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This story is part of our special series "Made in the USA: Ramping up clean energy manufacturing." Read more.

Can the US manufacture enough solar panels to meet its surging demand?

Probably not anytime soon, despite new federal incentives, the threat of tariffs against overseas competitors, and a huge ongoing buildout of manufacturing capacity.
By Eric Wesoff

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Blue rectangular solar panels move along an automated assembly line in a very large industrial facility
A solar-panel assembly line at Qcells' manufacturing facility in Georgia (Barbara Lantz/Canary Media)

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Canary Media thanks KORE Power for its support of our special series on clean energy manufacturing.

Flush with a fresh injection of generous federal incentives, the U.S. solar industry is betting billions on scaling up homegrown manufacturing and reversing its reliance on foreign suppliers.

Solar is the fastest-growing form of electricity generation in the U.S., but that pace of growth has only been possible with the help of tens of millions of imported solar panels. Most of these panels are manufactured (at least partially) in China, a country the U.S. is increasingly at odds with and which Democratic and Republican lawmakers alike want to reduce dependence on — especially when it comes to the rapidly unfolding energy transition.

A robust and vertically integrated domestic solar industry would allow the U.S. to have reliable suppliers that we can count on, where your supply isn’t going to be disrupted every two to three years in a major way,” said Justin Baca, VP of markets and research at the Solar Energy Industries Association. Today’s solar industry is intermittently immobilized by tariff-driven trade squabbles, Baca said, like last year’s back-and-forth over potential punitive tariffs affecting the Southeast Asian nations from which the U.S. sources most of its solar panels.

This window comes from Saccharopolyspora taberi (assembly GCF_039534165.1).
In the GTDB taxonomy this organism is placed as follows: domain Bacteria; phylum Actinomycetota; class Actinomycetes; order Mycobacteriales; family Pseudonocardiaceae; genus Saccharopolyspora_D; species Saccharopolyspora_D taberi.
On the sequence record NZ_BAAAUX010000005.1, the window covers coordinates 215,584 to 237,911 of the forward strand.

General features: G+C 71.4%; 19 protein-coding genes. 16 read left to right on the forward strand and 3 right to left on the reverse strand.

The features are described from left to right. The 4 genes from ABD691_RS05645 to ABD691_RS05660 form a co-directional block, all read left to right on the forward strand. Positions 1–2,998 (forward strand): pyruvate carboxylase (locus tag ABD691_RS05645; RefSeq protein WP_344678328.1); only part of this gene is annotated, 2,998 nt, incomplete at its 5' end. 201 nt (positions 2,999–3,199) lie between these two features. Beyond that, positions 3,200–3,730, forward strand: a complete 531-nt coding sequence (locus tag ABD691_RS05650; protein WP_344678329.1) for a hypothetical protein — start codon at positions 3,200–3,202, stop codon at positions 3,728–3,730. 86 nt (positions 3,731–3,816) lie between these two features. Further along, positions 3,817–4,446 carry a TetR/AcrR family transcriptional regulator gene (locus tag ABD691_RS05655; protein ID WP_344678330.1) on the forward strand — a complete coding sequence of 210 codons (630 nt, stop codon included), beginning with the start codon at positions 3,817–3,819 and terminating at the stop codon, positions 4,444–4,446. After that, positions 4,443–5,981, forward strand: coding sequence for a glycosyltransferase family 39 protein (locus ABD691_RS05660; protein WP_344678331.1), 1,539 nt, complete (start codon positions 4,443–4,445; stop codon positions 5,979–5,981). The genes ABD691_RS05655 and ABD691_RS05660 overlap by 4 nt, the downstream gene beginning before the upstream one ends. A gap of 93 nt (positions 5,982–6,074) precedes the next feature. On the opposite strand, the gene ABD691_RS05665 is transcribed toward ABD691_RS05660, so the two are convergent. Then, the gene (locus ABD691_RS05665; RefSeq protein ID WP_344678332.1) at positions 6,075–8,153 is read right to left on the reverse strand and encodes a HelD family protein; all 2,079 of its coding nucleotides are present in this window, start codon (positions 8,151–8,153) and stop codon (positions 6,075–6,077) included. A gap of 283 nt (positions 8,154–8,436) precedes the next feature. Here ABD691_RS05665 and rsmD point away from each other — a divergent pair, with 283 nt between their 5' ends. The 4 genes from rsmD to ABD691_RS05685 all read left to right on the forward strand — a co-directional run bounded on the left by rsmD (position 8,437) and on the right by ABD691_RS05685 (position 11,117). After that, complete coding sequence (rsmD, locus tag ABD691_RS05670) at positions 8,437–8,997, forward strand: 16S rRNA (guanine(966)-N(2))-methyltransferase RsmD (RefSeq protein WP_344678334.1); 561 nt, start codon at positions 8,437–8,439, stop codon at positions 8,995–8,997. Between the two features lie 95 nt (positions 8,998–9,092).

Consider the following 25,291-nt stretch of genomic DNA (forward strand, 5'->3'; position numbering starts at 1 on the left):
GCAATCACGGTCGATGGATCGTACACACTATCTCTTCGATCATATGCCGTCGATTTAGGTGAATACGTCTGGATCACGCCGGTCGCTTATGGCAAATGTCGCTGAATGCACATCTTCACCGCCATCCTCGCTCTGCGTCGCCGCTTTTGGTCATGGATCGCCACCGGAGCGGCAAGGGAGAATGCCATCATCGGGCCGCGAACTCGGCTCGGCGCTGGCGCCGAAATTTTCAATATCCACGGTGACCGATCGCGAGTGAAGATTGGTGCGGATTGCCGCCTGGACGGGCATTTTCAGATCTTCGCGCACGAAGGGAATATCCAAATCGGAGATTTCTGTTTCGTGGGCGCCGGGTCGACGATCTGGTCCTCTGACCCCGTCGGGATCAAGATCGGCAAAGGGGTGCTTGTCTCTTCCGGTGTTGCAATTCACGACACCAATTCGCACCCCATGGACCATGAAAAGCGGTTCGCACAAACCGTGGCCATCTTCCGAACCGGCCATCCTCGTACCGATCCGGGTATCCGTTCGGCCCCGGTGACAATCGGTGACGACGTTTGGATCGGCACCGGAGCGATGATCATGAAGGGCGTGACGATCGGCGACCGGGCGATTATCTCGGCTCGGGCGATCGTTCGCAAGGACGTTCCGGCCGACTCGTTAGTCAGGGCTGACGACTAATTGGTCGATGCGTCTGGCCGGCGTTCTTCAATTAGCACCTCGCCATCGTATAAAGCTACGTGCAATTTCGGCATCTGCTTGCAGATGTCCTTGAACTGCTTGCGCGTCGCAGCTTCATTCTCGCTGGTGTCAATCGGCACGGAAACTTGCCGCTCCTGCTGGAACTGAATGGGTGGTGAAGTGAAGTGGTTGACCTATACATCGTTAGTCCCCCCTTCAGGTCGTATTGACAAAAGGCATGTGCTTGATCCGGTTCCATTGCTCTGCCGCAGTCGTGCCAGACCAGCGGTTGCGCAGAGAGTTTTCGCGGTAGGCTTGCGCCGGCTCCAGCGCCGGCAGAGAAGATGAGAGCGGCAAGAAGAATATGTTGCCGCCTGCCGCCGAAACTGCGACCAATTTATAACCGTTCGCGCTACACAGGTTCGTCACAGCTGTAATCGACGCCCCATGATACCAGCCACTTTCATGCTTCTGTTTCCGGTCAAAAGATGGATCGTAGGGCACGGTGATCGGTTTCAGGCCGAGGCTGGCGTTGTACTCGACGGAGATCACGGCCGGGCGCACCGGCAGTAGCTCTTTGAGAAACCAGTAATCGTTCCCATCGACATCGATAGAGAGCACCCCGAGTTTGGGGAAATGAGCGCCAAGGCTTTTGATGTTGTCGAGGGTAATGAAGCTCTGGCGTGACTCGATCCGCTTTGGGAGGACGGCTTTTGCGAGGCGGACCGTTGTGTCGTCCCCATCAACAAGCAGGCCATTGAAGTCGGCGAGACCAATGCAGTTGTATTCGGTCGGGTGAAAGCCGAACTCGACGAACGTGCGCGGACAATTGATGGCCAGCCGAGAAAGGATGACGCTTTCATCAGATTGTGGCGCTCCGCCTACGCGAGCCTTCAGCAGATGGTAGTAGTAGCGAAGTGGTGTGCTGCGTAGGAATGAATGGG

In a dramatic policy turn last year, the Biden administration put a two-year pause on imposing any new import tariffs on solar products, which would have stopped U.S. solar deployment in its tracks. Months later, the administration also provided the carrot of the Inflation Reduction Act’s billions in incentives for domestically manufactured solar hardware.

But there’s still a bipartisan appetite in Congress to impose tariffs on solar panels from Southeast Asia as soon as next year — a move that only makes sense for the energy transition if the U.S. is able to meet all of its own solar manufacturing needs by then.

So can homegrown solar production, turbocharged by the Inflation Reduction Act, supplant that imported hardware anytime soon? 

The solar supply gap

Here’s the problem: Right now, the U.S. cannot manufacture anything close to enough solar to meet its own installation needs.

In 2022, the U.S. produced a paltry 5 gigawatts of solar panels or modules, according to the National Renewable Energy Laboratory, while importing 29 gigawatts of modules from China, Malaysia, Vietnam, Cambodia and Thailand.

And with the pace of solar installations projected to surge, the challenge of scaling manufacturing to match that demand isn’t going to get any easier.

While 17 gigawatts of total solar capacity was installed in the U.S. last year, according to the Department of Energy, a whopping 358 gigawatts of new solar capacity is expected to be deployed between 2023 and 2030, driven by the incentives in the Inflation Reduction Act, according to the latest New Energy Outlook from BloombergNEF. Annual installations could balloon to more than 100 gigawatts per year by 2030, according to some projections.